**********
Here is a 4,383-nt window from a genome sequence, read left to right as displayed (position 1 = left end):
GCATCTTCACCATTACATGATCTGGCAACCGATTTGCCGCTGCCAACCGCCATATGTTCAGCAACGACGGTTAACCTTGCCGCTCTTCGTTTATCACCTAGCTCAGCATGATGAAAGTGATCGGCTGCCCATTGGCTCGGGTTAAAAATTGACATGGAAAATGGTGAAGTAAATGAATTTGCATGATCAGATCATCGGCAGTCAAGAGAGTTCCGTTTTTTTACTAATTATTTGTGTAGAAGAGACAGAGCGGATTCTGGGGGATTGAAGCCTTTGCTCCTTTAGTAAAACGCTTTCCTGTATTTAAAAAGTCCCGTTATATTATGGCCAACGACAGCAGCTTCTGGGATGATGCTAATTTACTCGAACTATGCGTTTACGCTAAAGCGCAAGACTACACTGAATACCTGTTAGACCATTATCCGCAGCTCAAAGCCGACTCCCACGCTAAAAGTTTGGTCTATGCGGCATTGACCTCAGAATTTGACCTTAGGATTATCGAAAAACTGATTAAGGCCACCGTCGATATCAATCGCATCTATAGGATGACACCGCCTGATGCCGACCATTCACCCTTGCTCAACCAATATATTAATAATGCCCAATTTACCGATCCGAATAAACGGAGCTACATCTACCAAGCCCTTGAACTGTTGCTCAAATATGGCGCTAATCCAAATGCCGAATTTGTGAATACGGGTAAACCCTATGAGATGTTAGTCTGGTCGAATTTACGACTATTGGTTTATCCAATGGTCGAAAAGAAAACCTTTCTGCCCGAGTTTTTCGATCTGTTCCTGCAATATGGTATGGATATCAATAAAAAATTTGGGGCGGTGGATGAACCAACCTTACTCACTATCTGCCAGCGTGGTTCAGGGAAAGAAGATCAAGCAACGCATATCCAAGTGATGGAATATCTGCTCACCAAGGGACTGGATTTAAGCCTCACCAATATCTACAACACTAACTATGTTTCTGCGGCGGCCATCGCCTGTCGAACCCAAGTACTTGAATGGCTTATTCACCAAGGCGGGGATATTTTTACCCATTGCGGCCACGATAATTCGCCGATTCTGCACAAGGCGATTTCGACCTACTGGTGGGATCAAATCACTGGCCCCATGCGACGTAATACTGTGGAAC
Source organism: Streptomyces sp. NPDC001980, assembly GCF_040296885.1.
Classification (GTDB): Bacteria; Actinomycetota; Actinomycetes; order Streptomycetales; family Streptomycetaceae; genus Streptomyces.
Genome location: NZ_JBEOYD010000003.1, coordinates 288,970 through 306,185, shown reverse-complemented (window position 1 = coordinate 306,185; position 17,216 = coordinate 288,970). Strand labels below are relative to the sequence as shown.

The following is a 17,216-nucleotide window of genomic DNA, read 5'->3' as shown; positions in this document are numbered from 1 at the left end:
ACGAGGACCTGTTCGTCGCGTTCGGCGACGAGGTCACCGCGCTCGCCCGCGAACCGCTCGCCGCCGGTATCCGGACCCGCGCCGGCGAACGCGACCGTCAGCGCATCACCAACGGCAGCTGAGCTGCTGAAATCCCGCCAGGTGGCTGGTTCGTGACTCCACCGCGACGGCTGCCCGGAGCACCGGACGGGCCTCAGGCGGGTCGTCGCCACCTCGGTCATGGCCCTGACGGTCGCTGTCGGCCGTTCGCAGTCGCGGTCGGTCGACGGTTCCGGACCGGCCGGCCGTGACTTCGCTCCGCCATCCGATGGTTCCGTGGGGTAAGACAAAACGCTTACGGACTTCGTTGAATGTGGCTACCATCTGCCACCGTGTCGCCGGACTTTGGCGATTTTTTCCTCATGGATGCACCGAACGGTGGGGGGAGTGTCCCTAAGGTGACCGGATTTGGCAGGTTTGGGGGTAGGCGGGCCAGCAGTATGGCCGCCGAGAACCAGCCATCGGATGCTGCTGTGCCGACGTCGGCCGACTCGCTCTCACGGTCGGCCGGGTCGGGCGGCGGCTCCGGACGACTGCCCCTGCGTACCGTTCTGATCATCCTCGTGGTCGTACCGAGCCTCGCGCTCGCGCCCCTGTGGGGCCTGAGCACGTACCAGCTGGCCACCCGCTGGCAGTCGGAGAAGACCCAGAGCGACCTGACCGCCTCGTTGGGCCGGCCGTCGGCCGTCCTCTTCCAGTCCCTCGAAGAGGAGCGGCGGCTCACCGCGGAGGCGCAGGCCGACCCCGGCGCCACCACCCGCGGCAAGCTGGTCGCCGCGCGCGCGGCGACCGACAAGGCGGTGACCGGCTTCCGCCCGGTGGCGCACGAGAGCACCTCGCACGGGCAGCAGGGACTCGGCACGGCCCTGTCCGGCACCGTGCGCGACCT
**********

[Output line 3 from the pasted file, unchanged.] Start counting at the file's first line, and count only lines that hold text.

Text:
Source organism: Streptomyces sp. NPDC001980, assembly GCF_040296885.1.